Side characters include a scary alpha female, a scarier ex-alpha old lady, a succubus who’s moved out of the soul-sucking business, zombie nuns, and a gorgeous female who was a statue apparently created by a would-be Pygmalion—and who comes across as a version of Data from Star Trek. We have werewolves and vampires and mages running around London. My favorite unusual creations are the hive-minds. Jack and Nancy is a brother and sister pair who come across as slightly simple, but probably they’re distracted because, in fact, they’re composed of thousands of rats. There are other even more disgusting versions of hive-minders and also something Kate describes as a “blood sucking poo monster,”with mouths on its hands.
The creatures are interesting inventions and so is the landscape. For instance, the mages are hard to find, and seem to occupy a different plane of existence except when they park themselves in strange urban locations, like the local sportsclub. What’s clear is that this writer’s imagination works overtime coming up with variations on familiar themes.
There are a lot of entertaining bits—references to famous books or just fun stuff by the author. It’s the kind of story where if you go on a hunt for those sly lines you’ll discover a few per page.
The humor is dry, clever, often subtle (rather than slap-stick or self-congratulatory) and doesn’t get in the way of the story. The funny stuff certainly adds to the first person character of Kate.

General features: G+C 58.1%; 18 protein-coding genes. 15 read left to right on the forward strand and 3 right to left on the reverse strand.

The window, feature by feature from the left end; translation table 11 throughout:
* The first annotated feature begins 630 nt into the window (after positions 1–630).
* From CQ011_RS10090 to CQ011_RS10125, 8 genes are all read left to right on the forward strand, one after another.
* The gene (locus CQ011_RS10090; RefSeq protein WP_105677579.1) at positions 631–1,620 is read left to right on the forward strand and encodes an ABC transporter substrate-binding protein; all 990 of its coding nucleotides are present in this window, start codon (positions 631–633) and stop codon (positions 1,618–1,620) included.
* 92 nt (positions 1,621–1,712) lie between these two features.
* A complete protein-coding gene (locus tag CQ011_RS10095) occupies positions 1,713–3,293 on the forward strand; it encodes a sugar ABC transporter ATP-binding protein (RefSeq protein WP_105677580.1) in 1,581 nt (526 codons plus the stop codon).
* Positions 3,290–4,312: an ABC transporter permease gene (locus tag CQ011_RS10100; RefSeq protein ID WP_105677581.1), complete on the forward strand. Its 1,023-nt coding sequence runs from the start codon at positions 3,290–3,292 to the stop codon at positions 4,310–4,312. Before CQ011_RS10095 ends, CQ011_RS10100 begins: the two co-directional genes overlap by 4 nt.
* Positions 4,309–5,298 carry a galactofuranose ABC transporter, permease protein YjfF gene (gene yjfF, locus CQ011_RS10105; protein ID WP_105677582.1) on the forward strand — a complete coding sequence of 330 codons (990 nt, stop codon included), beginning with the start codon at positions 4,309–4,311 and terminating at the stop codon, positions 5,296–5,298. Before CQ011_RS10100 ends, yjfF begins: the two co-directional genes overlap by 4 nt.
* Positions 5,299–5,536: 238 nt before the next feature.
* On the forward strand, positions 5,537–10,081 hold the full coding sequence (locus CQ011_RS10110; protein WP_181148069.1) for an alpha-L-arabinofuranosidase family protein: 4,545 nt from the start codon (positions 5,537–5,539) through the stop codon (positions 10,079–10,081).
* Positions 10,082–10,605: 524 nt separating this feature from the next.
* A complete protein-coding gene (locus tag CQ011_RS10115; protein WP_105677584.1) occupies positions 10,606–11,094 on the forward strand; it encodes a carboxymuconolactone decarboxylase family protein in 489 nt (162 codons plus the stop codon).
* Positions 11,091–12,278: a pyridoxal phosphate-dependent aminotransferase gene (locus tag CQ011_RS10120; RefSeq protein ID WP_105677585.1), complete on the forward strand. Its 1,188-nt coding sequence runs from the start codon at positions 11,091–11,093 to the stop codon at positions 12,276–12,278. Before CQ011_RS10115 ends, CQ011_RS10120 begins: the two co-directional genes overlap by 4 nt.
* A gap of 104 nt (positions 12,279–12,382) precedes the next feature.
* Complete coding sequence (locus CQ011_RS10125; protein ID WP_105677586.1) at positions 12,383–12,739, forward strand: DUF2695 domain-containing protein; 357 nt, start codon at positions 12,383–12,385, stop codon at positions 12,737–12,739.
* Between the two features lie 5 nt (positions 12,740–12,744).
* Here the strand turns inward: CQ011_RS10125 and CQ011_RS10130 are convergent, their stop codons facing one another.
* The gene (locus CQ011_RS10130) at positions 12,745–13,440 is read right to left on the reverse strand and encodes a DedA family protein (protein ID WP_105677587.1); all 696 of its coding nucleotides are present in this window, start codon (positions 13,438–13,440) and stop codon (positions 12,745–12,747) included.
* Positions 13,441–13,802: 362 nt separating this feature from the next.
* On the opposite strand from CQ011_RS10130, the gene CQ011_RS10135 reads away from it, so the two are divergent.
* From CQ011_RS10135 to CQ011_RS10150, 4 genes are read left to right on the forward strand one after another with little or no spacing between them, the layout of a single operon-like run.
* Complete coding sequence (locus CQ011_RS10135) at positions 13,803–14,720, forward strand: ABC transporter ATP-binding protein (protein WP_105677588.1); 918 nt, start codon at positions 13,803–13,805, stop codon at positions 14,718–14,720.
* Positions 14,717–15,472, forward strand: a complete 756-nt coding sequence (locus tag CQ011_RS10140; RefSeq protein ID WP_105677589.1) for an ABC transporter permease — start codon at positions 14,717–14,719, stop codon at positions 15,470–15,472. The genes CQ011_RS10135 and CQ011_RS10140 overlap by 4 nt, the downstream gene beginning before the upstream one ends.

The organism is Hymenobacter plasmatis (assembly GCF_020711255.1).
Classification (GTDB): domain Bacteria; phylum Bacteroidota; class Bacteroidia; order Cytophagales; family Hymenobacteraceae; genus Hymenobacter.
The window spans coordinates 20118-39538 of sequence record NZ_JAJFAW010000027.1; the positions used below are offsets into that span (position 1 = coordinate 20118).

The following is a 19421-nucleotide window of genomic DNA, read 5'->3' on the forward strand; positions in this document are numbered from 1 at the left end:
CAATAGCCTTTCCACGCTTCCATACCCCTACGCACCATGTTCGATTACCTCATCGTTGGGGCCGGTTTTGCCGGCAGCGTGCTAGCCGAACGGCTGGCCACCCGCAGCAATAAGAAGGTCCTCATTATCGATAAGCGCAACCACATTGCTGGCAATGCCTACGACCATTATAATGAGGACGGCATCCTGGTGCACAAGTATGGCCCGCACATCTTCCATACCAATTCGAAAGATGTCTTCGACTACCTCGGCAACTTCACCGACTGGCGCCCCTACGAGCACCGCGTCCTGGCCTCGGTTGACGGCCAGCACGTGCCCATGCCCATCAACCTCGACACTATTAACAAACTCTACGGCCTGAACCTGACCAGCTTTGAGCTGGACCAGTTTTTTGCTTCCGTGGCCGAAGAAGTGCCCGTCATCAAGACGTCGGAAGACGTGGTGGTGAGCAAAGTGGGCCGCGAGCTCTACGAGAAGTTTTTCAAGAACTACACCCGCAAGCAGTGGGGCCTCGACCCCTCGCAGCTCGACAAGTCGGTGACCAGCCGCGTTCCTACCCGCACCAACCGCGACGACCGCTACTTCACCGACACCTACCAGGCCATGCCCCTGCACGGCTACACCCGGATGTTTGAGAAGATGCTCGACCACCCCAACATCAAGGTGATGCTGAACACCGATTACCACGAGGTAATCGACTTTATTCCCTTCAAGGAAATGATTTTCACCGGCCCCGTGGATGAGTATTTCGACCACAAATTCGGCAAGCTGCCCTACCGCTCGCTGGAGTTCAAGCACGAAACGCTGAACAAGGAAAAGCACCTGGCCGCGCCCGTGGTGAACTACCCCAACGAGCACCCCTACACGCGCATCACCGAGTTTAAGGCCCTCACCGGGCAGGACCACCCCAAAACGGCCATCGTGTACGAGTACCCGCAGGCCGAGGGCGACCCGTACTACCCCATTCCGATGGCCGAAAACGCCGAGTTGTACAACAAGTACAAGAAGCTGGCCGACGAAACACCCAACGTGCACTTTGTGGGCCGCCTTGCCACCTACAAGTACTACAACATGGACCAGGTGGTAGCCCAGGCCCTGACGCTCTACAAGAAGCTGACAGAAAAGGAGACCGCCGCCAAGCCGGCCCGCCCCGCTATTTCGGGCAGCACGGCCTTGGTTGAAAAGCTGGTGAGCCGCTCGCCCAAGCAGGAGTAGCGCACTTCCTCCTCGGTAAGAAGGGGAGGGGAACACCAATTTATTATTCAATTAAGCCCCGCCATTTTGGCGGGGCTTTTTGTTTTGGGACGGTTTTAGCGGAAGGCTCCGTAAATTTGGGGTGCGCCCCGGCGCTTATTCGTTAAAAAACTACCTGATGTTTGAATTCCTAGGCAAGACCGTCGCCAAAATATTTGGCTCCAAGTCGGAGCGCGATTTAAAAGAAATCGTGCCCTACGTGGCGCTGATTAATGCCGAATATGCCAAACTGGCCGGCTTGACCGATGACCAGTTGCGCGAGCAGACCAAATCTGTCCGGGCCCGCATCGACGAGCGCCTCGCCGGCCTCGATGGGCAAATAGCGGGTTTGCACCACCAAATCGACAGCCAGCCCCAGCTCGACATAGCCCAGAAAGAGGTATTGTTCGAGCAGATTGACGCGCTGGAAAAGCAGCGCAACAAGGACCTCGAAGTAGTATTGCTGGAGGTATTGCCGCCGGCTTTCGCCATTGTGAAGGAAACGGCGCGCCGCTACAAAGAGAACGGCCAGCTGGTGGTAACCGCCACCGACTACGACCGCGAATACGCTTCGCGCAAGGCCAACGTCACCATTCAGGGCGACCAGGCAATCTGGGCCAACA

Some of her shticks are over-the-top. Every time Kate is almost killed, the following words pop into her head: “Here lies Kate Kane, killed by (whatever situation or creature that is currently trying to off her). Beloved daughter. Sorely missed.” After a while I started to roll my eyes at it. But then it showed up so often I laughed at it again. Extravagant excess is the point of this book. By the last time, she just starts with “Here lies—“
It’s not erotic romance, but there is plenty of girl-on-girl sex. I haven’t read a lot of f/f books, but tension is tension, and two people lusting for each other and then going at it—when it’s described well, the heat carries over, no matter which genders are involved. Kate seems to be attracted to any number of characters, but she seems to like her women hot, dangerous and more than human. There is a bit of the standard for paranormals and other romances—almost everyone wants Kate and she does a lot of lusting as well.
With all of these ingredients does the book hold together? Yup, but following occasionally takes a bit of concentration. That makes sense, because we are introduced to a bunch of characters and an alternate world’s conventions and it’s fresh. That means the world might be familiar, but it’s not the same old thing. I occasionally had a sense that I was reading a book in a series, because past action is described quickly and not great detail—so I wasn’t sure if it was the first book set in this universe. I looked and Iron and Velvet is the first and, yes, it is going to be a series. Oh boy!
The last time I encountered a world with this much to figure out right out of the box, it was Ilona Andrews’s Kate Daniels series, another tough female loner who solves crimes set in a wild alternate universe. And like that series, Iron & Velvet is worth the work.
Learn more about or order a copy of Iron & Velvet by Alexis Hall, available December 16, 2013:
Kate Rothwell writes romance using her own name and the pseudonym Summer Devon. She lives in Connecticut with four men (three of whom are her sons). You can find out more about her at KateRothwell.com and SummerDevon.com.